Chuck DiNardo, legendary food and drink impresario, operated the Hollywood Social Club in Shadyside into the 1970s. The haunt of politicians, every old mustache in the region and visiting celebrities, the “Sosh” was accessed through an unmarked narrow walkway, easily missed, between what is now The Pottery Barn and Kards Unlimited on Walnut Street.
That walkway led to a door that led to stairs that led to a door at the top with a little square cut-out through which you would be scrutinized before being granted entry. Much of the allure was just knowing how to get into the place, but regulars loved the camaraderie behind that final door.
Enrico’s Cafe in the Strip District, without the speakeasy tactics or late-night schedule of the long-shuttered Shadyside after-hours club, is a joint like that. In the narrow space between a bank and Enrico’s Biscotti, the flagship of Larry Lagatutta’s culinary empire, there is an opening adorned with the trademark iron sculpture of a flying biscotti.
You would be forgiven for walking past it and heading into the biscotti shop, which thousands have done, unaware of the discrete entrance to the cafe, but it would be a great loss. An authentic “Pittsburgh Italian” experience awaits in what was once Carlo’s auto repair garage.
The red sauce has a Pittsburgh provenance. Before coming to Larry, this recipe passed from Franco to John Tambellini to Rico to Luigi “The Barber” Caruso. The “beans & greens” is made with kale, just the way Larry’s nonna made it, and a daily frittata is composed of local seasonal vegetables.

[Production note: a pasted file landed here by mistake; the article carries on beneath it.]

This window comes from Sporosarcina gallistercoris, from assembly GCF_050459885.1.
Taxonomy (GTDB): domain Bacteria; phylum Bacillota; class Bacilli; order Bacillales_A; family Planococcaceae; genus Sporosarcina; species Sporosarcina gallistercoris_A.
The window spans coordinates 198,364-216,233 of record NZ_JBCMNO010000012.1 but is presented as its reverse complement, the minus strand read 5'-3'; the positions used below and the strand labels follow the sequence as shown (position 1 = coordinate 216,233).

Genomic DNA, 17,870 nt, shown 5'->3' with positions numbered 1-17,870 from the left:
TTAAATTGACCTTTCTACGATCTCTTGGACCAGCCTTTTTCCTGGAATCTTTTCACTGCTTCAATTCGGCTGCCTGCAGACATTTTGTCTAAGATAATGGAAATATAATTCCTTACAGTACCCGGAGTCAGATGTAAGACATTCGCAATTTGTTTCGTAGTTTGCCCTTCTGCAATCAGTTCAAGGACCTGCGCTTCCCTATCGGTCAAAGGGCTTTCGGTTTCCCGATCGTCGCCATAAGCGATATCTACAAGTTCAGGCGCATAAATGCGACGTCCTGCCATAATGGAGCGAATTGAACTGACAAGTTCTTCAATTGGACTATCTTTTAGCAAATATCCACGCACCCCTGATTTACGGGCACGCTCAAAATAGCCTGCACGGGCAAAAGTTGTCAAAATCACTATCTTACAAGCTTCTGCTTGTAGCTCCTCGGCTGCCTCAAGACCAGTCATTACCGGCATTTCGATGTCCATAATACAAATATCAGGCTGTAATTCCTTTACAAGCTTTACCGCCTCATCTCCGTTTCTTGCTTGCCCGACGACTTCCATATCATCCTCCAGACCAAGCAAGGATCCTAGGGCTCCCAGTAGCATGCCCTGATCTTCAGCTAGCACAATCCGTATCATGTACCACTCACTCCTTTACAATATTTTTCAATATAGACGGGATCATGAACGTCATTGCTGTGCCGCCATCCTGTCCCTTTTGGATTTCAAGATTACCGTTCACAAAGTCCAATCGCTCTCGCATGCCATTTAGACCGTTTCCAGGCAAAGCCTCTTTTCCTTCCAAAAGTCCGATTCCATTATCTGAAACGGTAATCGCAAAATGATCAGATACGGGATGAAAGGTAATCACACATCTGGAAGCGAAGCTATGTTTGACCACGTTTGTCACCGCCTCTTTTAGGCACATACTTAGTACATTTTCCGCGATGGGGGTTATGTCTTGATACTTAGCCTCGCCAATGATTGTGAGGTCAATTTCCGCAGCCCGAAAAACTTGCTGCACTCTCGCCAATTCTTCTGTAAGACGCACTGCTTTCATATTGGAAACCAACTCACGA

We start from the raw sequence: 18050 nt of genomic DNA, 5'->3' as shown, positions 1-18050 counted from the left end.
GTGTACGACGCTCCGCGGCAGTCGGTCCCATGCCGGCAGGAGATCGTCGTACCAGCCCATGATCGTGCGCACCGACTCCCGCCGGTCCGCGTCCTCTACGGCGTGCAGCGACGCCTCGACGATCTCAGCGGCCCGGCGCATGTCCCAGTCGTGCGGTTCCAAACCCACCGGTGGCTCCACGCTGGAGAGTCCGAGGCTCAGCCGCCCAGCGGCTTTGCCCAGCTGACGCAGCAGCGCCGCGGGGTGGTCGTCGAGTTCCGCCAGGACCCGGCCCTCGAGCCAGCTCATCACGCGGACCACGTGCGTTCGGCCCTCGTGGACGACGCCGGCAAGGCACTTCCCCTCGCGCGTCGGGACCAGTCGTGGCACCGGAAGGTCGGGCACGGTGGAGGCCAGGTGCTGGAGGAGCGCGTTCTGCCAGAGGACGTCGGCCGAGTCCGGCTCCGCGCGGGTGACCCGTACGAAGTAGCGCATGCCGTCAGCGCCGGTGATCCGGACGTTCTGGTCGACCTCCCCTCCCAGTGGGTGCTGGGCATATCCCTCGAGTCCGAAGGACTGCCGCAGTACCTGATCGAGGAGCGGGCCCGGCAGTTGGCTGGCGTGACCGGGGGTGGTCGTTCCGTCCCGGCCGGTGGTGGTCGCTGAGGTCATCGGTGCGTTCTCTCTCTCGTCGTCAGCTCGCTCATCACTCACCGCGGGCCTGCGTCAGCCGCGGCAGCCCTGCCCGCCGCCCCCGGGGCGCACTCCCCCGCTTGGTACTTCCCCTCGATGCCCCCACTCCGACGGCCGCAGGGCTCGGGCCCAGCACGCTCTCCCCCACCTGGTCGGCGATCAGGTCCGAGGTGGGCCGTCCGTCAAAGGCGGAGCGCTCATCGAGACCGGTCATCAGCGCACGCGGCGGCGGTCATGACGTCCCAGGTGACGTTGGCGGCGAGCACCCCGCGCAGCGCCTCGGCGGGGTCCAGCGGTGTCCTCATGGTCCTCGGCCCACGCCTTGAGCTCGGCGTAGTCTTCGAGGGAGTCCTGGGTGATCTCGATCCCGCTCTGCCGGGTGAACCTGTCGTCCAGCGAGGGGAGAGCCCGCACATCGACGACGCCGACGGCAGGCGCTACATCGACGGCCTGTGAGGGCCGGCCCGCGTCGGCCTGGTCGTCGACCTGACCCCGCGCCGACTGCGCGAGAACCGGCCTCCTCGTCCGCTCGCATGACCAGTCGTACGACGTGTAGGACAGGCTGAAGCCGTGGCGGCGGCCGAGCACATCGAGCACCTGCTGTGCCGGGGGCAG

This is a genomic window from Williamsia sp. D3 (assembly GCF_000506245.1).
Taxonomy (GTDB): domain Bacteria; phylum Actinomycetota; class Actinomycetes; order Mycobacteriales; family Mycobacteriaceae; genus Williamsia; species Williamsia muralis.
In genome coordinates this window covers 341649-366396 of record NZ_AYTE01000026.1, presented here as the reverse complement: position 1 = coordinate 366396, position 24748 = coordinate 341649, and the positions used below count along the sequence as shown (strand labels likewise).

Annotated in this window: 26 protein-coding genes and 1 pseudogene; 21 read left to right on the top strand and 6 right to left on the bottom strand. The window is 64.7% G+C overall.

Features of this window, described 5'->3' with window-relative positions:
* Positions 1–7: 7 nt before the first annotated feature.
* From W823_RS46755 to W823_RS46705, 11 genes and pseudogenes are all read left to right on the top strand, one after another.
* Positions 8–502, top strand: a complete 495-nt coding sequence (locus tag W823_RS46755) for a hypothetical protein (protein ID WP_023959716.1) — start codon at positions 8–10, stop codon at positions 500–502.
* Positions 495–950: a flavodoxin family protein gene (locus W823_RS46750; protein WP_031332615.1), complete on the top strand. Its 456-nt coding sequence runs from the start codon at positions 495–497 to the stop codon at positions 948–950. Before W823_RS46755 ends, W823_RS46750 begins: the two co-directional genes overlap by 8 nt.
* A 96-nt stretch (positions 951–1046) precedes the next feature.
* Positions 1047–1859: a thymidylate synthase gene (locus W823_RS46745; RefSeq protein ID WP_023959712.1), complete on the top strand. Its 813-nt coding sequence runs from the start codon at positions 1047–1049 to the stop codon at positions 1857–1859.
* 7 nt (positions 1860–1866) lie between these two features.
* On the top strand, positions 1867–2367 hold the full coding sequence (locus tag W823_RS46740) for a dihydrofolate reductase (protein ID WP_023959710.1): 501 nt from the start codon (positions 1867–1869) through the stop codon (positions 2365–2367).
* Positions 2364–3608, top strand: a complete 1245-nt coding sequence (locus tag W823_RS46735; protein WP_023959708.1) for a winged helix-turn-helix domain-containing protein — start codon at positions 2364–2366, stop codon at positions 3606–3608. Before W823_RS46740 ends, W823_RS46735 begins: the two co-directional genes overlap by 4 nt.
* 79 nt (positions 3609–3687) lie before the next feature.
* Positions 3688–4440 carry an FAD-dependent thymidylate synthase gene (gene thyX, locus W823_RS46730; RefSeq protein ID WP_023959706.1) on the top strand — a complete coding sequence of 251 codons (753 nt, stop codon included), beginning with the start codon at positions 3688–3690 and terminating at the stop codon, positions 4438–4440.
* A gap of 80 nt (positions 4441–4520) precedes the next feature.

Pizza is truly Neapolitan, with the right flour, Old World technique and a wood-fired oven, which is surrounded by the work of Bloomfield’s iron sculptor John Walter, who created the largest pot rack in Pittsburgh especially for Enrico’s.
“We only serve simple, authentic Italian food here,” Larry says. “You will never find a hamburger and fries here, and we will never serve a Caprese salad in January, when the local tomatoes are not ripe.”
Wine is made, as always, in the basement, only now it is a licensed winery, called Carlo’s Garage. For dessert, you will be urged to visit the glass cases at Enrico’s Biscotti Shop and bring back to your table whatever dolce you please.
Enrico’s Cafe is a gathering place, also available for private parties and catering. The monthly “First Friday Dinner” is a five-course nuovo Italian dinner for $45/person B.Y.O.B. On the last Friday of every month, there is five-course family-style “Big Italian Throw-Down” for 50 bucks, B.Y.O.B.
And for the best $20 deal in the ‘Burgh, you can meet the Enrico’s farmers, hear them talk about their products and savor the special dishes that include them. Then chase it all with a local East End Brewery beer.
Larry teaches classes on Italian bread, pizza and Italian cookies several times throughout the year. Trust him with one of your old family recipes, and you might keep it from becoming one of those dishes that too often disappear with the grandmothers who lovingly prepared them.
Food, drink and tradition inhabit the soul of Larry, who says, “I am so honored to be present—through my cookies—at my customers’ weddings, birthday parties, family celebrations (I’ve been to Iraq and Afghanistan)—at all the events that mark time in people’s lives.”
Enrico’s Cafe, 2022 Penn Avenue., in The Strip.